9 tips for a successful presentation

Good presentations come across as easy and simple when delivered by a true professional. But a professional PowerPoint slide deck and a motivated speaker do not make a successful performance. Much has already been written about proper presentation. And rightly so, because there are simply many things to consider and many stumbling blocks that can cause even experienced speakers to stumble. Again, I would like to give you some important tips for successful presenting.

Tip 1: Do what has worked best for 5,000 years: Tell stories!

The stringing together of dry facts can get boring very quickly, even if you are speaking in front of an expert audience. Embedding your “hard facts” in a story can help you hold your audience’s attention longer. Google “storytelling” sometime and get inspired by examples and literature tips on how to find good stories and how to use them in your own presentation.

Tip 2: Don’t freeze to a pillar of salt on stage!

If you are completely static behind your lectern and hardly move during your presentation, you will have a hard time inspiring your audience. Immobility is more reminiscent of old professors in a crowded lecture hall or a priest preaching from a pulpit.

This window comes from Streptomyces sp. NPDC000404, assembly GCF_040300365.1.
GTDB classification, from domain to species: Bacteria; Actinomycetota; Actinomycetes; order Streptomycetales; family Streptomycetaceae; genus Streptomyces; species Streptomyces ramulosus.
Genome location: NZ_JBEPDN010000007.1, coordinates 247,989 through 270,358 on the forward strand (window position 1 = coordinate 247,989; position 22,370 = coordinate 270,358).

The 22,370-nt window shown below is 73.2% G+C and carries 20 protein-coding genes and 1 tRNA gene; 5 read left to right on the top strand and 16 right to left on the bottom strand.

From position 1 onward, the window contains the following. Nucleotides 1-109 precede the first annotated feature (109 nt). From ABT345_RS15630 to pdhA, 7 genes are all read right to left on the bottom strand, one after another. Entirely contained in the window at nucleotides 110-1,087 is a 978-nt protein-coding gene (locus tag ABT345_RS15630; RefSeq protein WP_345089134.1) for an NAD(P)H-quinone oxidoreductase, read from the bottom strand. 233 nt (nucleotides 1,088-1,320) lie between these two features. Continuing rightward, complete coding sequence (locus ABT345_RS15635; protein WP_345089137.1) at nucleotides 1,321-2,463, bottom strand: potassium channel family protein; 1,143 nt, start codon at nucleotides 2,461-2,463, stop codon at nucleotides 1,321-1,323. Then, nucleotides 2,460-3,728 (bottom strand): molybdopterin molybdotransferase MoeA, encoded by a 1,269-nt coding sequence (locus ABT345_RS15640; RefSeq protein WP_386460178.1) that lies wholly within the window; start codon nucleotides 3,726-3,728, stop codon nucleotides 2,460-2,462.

If possible, use the whole stage and move, be alive. Don’t be afraid to approach the audience, enter into a dialogue. This gives the impression of liveliness and commitment.

Tip 3: Ask questions to your audience!

Engage your audience in your presentation! Ask questions and encourage reflection  and thinking along. Even if only a few may actively answer your questions, , many viewers come out of their passivity as a result. Instead of just being bombarded, your audience is given the opportunity to immerse themselves in thought processes and start thinking about your questions themselves. This can significantly increase the interest and attention of your audience.

ipp 4: Find your guideline!

What do you want to achieve with your presentation? What do you want the bottom line of your presentation to be? Make it clear in advance what you want to achieve with your audience and align the content and dramaturgy of your presentation with this. The main theme should be a common thread throughout the structure of your presentation. This will help you avoid illogical jumps in your presentation and useless content that does not advance your topic.

Tip 5: Rely on the power of images!

Nothing is more exhausting and distracting for your audience than slides that are completely filled with text. You force your audience to listen to you and read the slides at the same time. After a short time, they will either stop reading or stop listening to you.  A picture, provided with 1 to 2 explanatory sentences, transports the desired information in a concise  form quickly and successfully into the brain of your target group.

Tip 6: Make abstract facts understandable !

It is not uncommon for highly explosive facts to miss their mark with the audience because it is difficult to correctly classify what is heard. If you want to tell how much coal is burned on earth per year, the bare number may be difficult for your audience to comprehend.